3D Printing Simplifies Manufacturing In Ways You Didn’t Realize

We found an unusual method of leveraging 3D printing technology to simplify the process of manufacturing: Through RFPs. 

What’s an “RFP”? It’s a formal document known as a “Request For Proposal”. They are issued by large companies to their suppliers in hopes of obtaining proposals for producing something. Often such documents can be extremely detailed and complex, as price quotes must account for every single requirement. If features are not specified in the RFP, they won’t appear in the product delivered by the supplier. It’s a way for buyer and supplier to formally agree on what is being done for a specific price. 

In big industry it is common to see RFPs with page counts in the thousands, as all kinds of small details must be specified. Creating, issuing and responding to such monstrous documents takes teams of people on both buyer and supplier sides months or even years to complete. It’s a ton of work.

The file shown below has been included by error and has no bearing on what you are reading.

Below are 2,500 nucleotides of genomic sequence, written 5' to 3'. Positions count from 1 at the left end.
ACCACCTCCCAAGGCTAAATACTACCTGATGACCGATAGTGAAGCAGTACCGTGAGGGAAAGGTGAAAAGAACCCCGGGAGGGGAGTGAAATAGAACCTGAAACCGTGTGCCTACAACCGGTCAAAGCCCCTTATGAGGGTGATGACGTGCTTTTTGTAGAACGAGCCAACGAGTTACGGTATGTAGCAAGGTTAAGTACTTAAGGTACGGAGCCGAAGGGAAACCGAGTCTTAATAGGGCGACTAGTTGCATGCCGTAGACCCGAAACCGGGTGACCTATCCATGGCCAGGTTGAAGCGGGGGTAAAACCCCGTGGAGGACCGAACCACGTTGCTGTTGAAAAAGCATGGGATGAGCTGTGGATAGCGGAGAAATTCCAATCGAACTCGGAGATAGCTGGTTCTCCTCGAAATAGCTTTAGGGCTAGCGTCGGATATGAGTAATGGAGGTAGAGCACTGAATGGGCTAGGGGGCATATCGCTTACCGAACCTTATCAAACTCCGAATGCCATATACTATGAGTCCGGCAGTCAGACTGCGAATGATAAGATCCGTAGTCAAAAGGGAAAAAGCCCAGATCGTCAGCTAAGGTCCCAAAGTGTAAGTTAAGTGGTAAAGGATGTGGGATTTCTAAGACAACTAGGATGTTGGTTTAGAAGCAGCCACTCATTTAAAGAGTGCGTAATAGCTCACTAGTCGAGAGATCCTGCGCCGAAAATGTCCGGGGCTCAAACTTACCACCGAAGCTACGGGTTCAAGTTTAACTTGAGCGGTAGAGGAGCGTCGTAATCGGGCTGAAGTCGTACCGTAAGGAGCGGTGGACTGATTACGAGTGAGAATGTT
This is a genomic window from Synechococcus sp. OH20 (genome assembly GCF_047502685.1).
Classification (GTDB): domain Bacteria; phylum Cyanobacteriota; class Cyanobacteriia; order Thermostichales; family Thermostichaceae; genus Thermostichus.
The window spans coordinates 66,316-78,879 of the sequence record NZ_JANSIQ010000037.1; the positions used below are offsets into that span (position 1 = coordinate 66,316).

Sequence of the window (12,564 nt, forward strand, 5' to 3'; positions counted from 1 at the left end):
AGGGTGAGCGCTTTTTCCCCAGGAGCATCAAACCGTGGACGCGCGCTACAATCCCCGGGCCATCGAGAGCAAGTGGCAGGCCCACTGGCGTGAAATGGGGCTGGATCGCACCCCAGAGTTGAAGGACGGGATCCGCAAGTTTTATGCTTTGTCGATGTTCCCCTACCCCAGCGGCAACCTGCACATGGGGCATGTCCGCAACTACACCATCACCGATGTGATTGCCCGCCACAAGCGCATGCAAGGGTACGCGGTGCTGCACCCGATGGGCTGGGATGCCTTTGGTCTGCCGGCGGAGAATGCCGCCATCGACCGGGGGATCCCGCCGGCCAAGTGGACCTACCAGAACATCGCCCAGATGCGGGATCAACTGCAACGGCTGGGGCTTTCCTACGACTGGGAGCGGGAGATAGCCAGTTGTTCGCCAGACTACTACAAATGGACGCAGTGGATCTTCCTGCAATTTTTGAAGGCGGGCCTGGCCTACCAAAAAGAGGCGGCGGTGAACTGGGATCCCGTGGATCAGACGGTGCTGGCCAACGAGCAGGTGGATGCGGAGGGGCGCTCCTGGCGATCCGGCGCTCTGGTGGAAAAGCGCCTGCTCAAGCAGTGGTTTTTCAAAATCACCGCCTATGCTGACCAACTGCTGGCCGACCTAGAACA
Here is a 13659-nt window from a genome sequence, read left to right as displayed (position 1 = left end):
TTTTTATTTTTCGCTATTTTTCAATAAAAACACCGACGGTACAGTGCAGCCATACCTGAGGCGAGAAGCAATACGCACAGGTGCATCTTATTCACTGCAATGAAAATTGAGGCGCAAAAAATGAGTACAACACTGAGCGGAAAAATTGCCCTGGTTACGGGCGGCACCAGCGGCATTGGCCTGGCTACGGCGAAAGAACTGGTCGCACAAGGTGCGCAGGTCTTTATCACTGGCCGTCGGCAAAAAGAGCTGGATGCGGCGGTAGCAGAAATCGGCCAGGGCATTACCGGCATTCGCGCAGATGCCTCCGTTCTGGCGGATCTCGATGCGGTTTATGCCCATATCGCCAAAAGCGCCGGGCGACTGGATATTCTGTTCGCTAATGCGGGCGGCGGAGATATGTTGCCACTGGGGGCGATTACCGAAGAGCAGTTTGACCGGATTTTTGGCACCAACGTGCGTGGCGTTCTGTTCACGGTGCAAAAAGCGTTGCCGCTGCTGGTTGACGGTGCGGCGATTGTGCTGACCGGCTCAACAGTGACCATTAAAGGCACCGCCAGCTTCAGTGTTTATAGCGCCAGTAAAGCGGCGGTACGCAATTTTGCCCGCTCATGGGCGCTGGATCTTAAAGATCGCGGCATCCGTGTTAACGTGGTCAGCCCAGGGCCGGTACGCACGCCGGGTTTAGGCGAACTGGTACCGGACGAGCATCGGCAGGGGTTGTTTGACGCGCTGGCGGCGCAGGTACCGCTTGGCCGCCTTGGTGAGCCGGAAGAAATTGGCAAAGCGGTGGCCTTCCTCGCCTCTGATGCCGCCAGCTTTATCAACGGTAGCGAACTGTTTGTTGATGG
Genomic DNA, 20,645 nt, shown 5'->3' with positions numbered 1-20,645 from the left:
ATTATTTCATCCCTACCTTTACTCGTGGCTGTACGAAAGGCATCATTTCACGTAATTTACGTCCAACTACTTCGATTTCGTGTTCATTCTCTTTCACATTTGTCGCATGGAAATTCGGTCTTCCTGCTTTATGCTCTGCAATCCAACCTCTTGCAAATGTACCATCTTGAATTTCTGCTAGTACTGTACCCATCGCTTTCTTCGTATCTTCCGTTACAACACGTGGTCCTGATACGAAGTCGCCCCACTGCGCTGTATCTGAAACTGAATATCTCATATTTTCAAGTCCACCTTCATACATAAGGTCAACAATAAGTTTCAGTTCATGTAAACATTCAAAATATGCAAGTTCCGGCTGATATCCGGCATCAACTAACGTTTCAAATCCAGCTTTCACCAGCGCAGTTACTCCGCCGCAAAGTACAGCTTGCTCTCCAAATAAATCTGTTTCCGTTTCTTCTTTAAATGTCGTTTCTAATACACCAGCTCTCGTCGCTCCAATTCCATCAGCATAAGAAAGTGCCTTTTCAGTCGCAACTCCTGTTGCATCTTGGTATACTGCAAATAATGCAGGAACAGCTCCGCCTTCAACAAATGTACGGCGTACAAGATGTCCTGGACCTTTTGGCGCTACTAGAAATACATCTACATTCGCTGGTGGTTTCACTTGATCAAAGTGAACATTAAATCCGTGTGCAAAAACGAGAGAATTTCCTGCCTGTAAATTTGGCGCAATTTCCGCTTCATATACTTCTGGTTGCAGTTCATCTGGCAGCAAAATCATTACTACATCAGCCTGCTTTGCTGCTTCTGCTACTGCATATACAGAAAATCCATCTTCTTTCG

However, we heard a story where use of 3D printing technology significantly simplified the RFP process. Prior to the widespread use of 3D printing technology, buyers had to specify details about each required component in the final solution. In many cases these components were manufactured with different materials or processes, requiring unique descriptions and specifications. 

But when 3D printing technology is used to produce such components, the specifications become simpler, since many components emerge from a small number of 3D printer models. 

You might wonder how much more efficient this could be. In our story, a large aviation company was able to reduce the size of an RFP from 8,500 pages to only 150 pages by driving hard on use of 3D printing for components. That’s a reduction of over 50 times! That translates into significantly reduced buyer and supplier time as well as conducting the entire transaction much more rapidly. 

Clearly, manufacturers should make use 3D printing a lot more. 

Image Credit: Wikipedia

General Fabb

Kerry Stevenson, aka "General Fabb" has been writing Fabbaloo posts since he launched the venture in 2007, with an intention to promote and grow the incredible technology of 3D printing across the world. So far, it seems to be working!

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